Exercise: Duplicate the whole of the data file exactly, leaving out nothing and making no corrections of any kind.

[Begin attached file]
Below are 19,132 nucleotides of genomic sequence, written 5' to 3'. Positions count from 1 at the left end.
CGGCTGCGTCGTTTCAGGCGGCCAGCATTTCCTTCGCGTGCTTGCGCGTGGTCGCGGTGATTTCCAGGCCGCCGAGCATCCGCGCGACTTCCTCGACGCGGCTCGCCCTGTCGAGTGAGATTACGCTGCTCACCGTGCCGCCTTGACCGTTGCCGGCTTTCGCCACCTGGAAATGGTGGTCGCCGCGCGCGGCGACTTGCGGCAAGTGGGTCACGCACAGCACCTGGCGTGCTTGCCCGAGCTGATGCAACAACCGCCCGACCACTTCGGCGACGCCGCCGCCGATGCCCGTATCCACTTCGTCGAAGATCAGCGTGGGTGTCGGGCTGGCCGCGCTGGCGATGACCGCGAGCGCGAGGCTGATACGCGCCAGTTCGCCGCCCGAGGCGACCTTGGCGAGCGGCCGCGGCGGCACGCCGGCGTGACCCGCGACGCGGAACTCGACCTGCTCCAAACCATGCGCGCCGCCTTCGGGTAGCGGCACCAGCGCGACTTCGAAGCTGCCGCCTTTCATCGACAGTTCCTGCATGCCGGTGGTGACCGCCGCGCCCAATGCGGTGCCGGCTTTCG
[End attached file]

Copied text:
Below are 19,132 nucleotides of genomic sequence, written 5' to 3'. Positions count from 1 at the left end.
CGGCTGCGTCGTTTCAGGCGGCCAGCATTTCCTTCGCGTGCTTGCGCGTGGTCGCGGTGATTTCCAGGCCGCCGAGCATCCGCGCGACTTCCTCGACGCGGCTCGCCCTGTCGAGTGAGATTACGCTGCTCACCGTGCCGCCTTGACCGTTGCCGGCTTTCGCCACCTGGAAATGGTGGTCGCCGCGCGCGGCGACTTGCGGCAAGTGGGTCACGCACAGCACCTGGCGTGCTTGCCCGAGCTGATGCAACAACCGCCCGACCACTTCGGCGACGCCGCCGCCGATGCCCGTATCCACTTCGTCGAAGATCAGCGTGGGTGTCGGGCTGGCCGCGCTGGCGATGACCGCGAGCGCGAGGCTGATACGCGCCAGTTCGCCGCCCGAGGCGACCTTGGCGAGCGGCCGCGGCGGCACGCCGGCGTGACCCGCGACGCGGAACTCGACCTGCTCCAAACCATGCGCGCCGCCTTCGGGTAGCGGCACCAGCGCGACTTCGAAGCTGCCGCCTTTCATCGACAGTTCCTGCATGCCGGTGGTGACCGCCGCGCCCAATGCGGTGCCGGCTTTCG